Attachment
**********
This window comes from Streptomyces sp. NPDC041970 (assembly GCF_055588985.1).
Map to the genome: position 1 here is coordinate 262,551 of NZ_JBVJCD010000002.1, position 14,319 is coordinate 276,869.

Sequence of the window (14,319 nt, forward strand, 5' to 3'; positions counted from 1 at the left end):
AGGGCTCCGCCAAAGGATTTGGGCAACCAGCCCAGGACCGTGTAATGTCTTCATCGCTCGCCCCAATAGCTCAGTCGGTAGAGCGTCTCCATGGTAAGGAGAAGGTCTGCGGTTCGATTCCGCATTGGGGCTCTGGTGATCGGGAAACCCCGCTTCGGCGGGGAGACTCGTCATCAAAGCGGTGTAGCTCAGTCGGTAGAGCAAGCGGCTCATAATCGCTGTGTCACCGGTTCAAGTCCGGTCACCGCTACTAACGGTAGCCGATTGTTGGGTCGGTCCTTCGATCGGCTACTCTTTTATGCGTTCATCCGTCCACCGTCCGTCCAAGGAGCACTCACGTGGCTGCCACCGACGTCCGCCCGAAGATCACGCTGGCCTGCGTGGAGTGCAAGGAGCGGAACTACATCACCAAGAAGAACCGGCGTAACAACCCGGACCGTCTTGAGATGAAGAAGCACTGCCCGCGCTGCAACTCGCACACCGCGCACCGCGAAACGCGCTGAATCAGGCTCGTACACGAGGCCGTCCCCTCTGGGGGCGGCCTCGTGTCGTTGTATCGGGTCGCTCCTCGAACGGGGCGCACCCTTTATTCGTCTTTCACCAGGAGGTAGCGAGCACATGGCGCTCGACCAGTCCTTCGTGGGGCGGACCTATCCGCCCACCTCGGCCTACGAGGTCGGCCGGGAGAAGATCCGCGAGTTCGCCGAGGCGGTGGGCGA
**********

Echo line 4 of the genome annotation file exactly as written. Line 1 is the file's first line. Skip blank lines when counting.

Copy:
AGGGCTCCGCCAAAGGATTTGGGCAACCAGCCCAGGACCGTGTAATGTCTTCATCGCTCGCCCCAATAGCTCAGTCGGTAGAGCGTCTCCATGGTAAGGAGAAGGTCTGCGGTTCGATTCCGCATTGGGGCTCTGGTGATCGGGAAACCCCGCTTCGGCGGGGAGACTCGTCATCAAAGCGGTGTAGCTCAGTCGGTAGAGCAAGCGGCTCATAATCGCTGTGTCACCGGTTCAAGTCCGGTCACCGCTACTAACGGTAGCCGATTGTTGGGTCGGTCCTTCGATCGGCTACTCTTTTATGCGTTCATCCGTCCACCGTCCGTCCAAGGAGCACTCACGTGGCTGCCACCGACGTCCGCCCGAAGATCACGCTGGCCTGCGTGGAGTGCAAGGAGCGGAACTACATCACCAAGAAGAACCGGCGTAACAACCCGGACCGTCTTGAGATGAAGAAGCACTGCCCGCGCTGCAACTCGCACACCGCGCACCGCGAAACGCGCTGAATCAGGCTCGTACACGAGGCCGTCCCCTCTGGGGGCGGCCTCGTGTCGTTGTATCGGGTCGCTCCTCGAACGGGGCGCACCCTTTATTCGTCTTTCACCAGGAGGTAGCGAGCACATGGCGCTCGACCAGTCCTTCGTGGGGCGGACCTATCCGCCCACCTCGGCCTACGAGGTCGGCCGGGAGAAGATCCGCGAGTTCGCCGAGGCGGTGGGCGA